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He said because the city moves more trash in containers, cleaners don't come into direct contact with trash and garbage bags. In the past year, binning has reduced 311, including 6.3% citywide and 14.3% in rat reduction zones, he added. By fall, 70% of the city's total trash will be placed in containers, which city officials hope will further reduce the rat population.

The health department said in an email that it worked with the health department's medical division to educate city employees about occupational hazards and safety protocols, including personal protective equipment. The department held a virtual event on Wednesday to inform workers about leptospirosis and other health risks.

“We will continue to take steps to ensure city employees are aware of best practices,” the email said.

In its advisory last week, the health department said leptospirosis is spread by bacteria in the urine of infected animals. It is spread through direct contact with contaminated water, soil or food, which enters the body through open wounds or mucous membranes. Specific bacteria in New York City are associated with the Norway rat The large brown species is historically present Runs through the city's garbage, streets, tunnels, cellars and sewers. Human transmission is rare. Health officials said people often get sick from contact with places where infected rats have urinated, especially when handling garbage bags or bins.

Symptoms of leptospirosis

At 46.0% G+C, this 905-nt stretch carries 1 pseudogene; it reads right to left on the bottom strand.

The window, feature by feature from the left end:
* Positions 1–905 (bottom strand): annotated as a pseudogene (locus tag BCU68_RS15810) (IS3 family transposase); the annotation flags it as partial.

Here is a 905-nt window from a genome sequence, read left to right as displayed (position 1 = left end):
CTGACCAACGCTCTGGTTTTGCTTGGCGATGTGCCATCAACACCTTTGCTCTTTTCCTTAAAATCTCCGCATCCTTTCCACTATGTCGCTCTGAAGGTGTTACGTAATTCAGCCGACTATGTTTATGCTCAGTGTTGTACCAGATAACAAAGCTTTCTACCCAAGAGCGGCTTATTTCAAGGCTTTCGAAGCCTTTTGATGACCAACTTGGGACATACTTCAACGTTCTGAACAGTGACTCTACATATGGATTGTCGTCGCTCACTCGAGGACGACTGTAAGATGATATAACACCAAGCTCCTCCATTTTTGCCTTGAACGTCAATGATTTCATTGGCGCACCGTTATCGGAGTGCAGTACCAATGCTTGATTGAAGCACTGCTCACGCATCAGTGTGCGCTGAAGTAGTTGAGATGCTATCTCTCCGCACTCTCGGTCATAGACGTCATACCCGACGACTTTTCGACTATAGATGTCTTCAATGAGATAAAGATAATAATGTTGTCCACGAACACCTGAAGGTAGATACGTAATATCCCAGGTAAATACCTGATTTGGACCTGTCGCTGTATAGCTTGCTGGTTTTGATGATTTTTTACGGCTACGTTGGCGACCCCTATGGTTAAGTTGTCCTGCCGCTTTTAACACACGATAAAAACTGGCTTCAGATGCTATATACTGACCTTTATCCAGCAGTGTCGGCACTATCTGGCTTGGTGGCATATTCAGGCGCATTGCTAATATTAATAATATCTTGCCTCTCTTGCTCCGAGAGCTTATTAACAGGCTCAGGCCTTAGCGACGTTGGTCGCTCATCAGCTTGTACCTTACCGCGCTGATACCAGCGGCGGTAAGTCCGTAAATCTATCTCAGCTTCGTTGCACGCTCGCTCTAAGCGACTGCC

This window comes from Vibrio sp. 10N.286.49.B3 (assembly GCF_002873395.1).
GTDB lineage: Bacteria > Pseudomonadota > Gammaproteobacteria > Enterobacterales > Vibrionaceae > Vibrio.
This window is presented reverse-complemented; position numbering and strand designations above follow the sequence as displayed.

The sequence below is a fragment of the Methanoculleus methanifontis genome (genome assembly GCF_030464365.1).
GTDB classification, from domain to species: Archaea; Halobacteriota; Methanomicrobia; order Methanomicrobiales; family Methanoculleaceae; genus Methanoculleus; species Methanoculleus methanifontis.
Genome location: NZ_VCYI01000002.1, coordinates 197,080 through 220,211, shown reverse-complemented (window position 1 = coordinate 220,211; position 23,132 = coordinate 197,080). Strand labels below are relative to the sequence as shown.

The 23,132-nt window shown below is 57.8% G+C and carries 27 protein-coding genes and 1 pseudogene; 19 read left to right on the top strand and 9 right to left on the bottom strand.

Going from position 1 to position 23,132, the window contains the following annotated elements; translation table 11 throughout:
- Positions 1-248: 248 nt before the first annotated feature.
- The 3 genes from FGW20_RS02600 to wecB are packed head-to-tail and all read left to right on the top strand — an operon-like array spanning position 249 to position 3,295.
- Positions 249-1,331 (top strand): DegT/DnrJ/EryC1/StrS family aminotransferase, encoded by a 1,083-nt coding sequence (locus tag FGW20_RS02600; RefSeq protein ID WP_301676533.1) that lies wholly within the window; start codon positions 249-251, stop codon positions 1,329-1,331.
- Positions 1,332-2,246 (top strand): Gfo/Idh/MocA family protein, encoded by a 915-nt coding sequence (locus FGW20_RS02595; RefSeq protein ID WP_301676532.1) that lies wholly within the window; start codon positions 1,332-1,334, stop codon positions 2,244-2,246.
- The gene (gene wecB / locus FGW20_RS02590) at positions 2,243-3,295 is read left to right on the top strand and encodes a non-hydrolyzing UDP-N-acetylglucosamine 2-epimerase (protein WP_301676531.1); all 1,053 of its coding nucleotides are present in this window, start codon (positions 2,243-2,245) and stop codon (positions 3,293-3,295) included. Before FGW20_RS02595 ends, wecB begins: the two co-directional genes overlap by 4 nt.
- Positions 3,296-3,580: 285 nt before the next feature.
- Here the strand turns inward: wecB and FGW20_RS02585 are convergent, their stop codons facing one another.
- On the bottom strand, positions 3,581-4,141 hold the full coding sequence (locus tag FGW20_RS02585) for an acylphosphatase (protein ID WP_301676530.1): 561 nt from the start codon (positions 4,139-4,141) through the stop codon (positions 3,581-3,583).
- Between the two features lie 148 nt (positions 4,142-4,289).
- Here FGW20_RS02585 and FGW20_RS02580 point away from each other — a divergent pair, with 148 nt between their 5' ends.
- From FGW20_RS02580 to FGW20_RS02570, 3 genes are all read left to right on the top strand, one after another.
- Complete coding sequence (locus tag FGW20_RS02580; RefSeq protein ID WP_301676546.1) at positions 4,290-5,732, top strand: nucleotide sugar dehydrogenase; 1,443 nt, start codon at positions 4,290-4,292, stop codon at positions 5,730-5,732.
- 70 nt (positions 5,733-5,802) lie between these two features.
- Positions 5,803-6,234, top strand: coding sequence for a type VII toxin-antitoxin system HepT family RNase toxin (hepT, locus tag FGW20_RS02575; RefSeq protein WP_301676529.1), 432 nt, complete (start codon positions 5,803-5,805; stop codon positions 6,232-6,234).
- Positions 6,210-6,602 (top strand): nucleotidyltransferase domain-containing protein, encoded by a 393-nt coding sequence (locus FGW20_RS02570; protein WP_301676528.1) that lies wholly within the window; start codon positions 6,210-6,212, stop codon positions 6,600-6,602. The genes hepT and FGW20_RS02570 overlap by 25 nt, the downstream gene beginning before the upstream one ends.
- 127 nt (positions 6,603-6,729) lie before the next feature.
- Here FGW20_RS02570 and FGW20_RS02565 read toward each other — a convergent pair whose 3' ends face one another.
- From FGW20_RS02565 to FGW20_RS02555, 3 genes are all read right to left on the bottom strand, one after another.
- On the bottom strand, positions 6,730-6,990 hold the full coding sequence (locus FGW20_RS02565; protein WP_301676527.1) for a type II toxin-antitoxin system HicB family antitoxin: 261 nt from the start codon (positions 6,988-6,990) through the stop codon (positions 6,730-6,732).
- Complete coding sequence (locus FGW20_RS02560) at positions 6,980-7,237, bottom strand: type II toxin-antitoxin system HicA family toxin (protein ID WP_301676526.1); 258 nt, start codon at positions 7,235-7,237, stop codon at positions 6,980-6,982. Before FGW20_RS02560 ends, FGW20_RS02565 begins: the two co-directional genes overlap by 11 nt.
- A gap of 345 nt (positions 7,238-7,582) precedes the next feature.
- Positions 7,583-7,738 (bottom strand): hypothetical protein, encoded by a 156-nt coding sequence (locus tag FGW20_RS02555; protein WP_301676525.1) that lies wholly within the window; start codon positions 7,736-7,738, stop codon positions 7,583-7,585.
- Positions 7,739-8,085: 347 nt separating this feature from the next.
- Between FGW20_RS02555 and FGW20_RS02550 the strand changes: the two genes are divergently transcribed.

The incubation period for the disease is usually five to 14 days, but it can become active after two days or take up to a month to appear. Symptoms for people vary widely, but include fever, headache, diarrhea, jaundice, and rash. US Centers for Disease Control and Prevention. But without treatment, the disease can lead to kidney failure, meningitis, liver damage and respiratory problems.

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In their advisory, city health officials said Leptospira bacteria usually die in freezing temperatures or dry heat. However, increased rainfall and unseasonably warm temperatures associated with climate change are expanding its survival potential, which may help explain how the bacteria thrived in New York City. Officials cited warmer and wetter weather in June and October 2023, compared to previous years, for 10 of the year's 24 cases.

Health officials asked local providers to report cases as quickly as possible.

The push to control rat populations received renewed attention earlier this year following the death of “Flaco,” the famous New York City owl who escaped from the Central Park Zoo. In February, Flacco died after crashing into a Manhattan building. Veterinary pathologists at the Bronx Zoo He was found to have high levels of rat poison in his system that would impair his ability to fly.